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Abstract: Poster Presentations |

PREDICTORS OF MORTALITY OF NEWLY-DIAGNOSED HUMAN-IMMUNODEFICIENCY-INFECTED PATIENTS WHO DEVELOP PNEUMOCYSTIS JIROVECI PNEUMONIA-ASSOCIATED ACUTE RESPIRATORY FAILURE REQUIRING ADMISSION TO THE INTENSIVE CARE UNIT FREE TO VIEW

Steve T. Yang
Author and Funding Information

Singapore Genenral Hospital, Singapore, Singapore


Chest


Chest. 2009;136(4_MeetingAbstracts):130S. doi:10.1378/chest.136.4_MeetingAbstracts.130S-b
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Abstract

PURPOSE:  To perform a descriptive case-study of HIV patients with PCP who develop acute respiratory failure (ARF) requiring intensive care unit (ICU) admission and to identify variables that are predictive of death in the ICU.

METHODS:  Case series of 19 consecutive HIV-infected patients with microbiological evidence of PCP on broncho-alveolar lavage who are admitted to the medical ICU of a 1500-bed university-affliated tertiary care hospital.

RESULTS:  A total of 19 patients (18 males, 1 female) with mean age of 47 ± 7 years were recruited. Twelve patients (63%) required intubation and mechanical ventilation (MV) for worsening hypoxaemia for an average of 12 ± 7 days; non-invasive ventilation was attempted on one patient and failed. All the remaining 7 patients who did not require MV survived to hospital discharge, with 3 patients alive at 1-year's duration, and 4 lost to follow-up. Intensive care unit mortality for intubated patients was 66%. Patients who had a higher APACHE II score (p = 0.01), lower total leukocyte count at admission (p = 0.041), suffered from acute kidney injury (AKI) requiring renal replacement therapy (p = 0.003) or developed septic shock requiring inotropic support (p = 0.002) were likely to die in the ICU. The occurrence of pneumothorax was uncommon (N=1), despite the use of high positive end-expiratory pressure (mean 12 ± 4 cmH2O). Variables previously reported to be associated with ICU mortality such as blood oxygenation (expressed as the alveolar-arterial oxygen gradient at room air, serum albumin levels and low levels of haemoglobin were found to be not significant in our study population. No patients were receiving or started on highly-active antiretroviral therapy during the ICU stay.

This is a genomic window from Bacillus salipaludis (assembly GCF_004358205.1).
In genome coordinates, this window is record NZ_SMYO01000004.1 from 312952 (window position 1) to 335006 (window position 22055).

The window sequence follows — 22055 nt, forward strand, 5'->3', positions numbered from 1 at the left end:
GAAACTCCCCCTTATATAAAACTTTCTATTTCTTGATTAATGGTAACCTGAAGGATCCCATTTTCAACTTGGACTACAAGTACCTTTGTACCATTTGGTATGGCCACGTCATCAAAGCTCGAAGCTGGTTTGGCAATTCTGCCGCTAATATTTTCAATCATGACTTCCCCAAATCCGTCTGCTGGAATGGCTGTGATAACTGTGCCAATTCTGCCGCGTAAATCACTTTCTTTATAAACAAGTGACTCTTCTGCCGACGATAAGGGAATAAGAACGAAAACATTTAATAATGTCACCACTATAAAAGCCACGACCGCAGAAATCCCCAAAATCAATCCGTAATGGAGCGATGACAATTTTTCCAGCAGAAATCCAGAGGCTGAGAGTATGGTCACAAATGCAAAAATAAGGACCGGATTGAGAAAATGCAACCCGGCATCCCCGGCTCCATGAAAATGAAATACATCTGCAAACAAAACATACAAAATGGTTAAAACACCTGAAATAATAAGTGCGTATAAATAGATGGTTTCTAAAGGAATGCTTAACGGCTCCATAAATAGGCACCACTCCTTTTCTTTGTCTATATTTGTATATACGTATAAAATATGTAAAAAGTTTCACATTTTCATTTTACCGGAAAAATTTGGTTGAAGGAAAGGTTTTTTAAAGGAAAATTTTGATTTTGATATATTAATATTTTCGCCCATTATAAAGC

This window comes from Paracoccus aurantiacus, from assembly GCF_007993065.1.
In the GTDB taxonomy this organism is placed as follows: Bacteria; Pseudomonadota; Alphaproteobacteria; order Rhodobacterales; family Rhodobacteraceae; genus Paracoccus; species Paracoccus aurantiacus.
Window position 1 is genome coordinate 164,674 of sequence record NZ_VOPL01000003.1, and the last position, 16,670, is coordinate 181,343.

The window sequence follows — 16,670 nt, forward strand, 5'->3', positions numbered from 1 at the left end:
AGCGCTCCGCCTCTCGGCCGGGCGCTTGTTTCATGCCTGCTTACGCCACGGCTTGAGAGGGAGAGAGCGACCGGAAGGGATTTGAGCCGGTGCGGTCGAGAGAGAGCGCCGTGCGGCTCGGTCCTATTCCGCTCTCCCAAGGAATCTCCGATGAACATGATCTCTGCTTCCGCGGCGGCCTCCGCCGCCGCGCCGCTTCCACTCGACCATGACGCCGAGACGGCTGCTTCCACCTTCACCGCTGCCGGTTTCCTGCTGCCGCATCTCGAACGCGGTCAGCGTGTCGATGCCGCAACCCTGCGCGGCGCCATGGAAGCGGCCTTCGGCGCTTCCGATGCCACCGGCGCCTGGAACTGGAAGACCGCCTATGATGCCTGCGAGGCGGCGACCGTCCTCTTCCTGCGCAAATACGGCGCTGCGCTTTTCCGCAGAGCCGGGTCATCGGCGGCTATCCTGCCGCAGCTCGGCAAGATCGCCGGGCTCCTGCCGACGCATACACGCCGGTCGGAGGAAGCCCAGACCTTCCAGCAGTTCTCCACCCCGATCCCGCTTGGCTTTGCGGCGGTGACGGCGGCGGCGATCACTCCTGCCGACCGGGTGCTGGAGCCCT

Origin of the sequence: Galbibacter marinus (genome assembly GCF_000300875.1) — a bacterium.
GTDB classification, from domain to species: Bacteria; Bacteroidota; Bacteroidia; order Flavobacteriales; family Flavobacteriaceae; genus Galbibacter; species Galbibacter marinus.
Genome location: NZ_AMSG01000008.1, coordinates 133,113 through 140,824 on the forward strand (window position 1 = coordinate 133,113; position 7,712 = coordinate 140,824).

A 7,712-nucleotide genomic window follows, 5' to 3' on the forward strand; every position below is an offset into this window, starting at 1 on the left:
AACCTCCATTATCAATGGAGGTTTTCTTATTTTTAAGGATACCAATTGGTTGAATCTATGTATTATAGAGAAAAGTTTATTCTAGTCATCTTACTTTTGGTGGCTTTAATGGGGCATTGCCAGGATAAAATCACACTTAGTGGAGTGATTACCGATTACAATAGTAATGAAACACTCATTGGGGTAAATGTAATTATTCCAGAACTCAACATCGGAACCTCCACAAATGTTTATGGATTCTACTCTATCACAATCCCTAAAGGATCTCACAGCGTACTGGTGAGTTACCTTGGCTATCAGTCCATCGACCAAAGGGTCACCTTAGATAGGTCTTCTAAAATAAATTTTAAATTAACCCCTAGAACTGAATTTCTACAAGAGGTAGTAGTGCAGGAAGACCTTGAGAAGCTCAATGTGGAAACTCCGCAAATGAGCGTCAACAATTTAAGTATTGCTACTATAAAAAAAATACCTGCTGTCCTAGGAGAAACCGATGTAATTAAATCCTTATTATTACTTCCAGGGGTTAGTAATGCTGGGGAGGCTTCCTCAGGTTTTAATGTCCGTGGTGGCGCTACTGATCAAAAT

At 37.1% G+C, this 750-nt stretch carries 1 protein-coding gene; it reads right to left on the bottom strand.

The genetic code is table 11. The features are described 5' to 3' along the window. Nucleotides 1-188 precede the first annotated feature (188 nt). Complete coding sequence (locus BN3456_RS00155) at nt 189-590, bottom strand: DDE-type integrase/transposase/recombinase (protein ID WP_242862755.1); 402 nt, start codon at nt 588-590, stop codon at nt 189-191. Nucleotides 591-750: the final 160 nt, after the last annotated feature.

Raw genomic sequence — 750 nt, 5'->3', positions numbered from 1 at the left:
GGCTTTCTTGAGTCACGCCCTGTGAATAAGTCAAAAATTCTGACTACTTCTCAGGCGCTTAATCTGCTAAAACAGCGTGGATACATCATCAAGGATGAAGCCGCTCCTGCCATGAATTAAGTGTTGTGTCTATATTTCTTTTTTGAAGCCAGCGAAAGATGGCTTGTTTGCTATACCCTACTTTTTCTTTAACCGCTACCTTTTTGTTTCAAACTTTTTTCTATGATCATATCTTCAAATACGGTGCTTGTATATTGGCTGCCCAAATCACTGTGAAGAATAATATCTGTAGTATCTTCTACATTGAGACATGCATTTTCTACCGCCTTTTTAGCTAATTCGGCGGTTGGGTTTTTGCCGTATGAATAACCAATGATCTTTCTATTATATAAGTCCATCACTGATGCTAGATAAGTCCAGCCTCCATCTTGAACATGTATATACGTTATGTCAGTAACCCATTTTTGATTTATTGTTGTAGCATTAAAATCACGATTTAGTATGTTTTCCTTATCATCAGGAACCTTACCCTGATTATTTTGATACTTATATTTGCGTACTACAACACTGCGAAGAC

CONCLUSION:  Our study suggests risk factors for death from PCP-related ARF in the ICU are identifiable at or after admission. The occurrence of pneumothorax was uncommon.

CLINICAL IMPLICATIONS:  The poor ICU survival rate underscores the need for earlier diagnosis of HIV to identify patients at risk for developing PCP.

DISCLOSURE:  Steve Yang, No Financial Disclosure Information; No Product/Research Disclosure Information

Wednesday, November 4, 2009

12:45 PM - 2:00 PM


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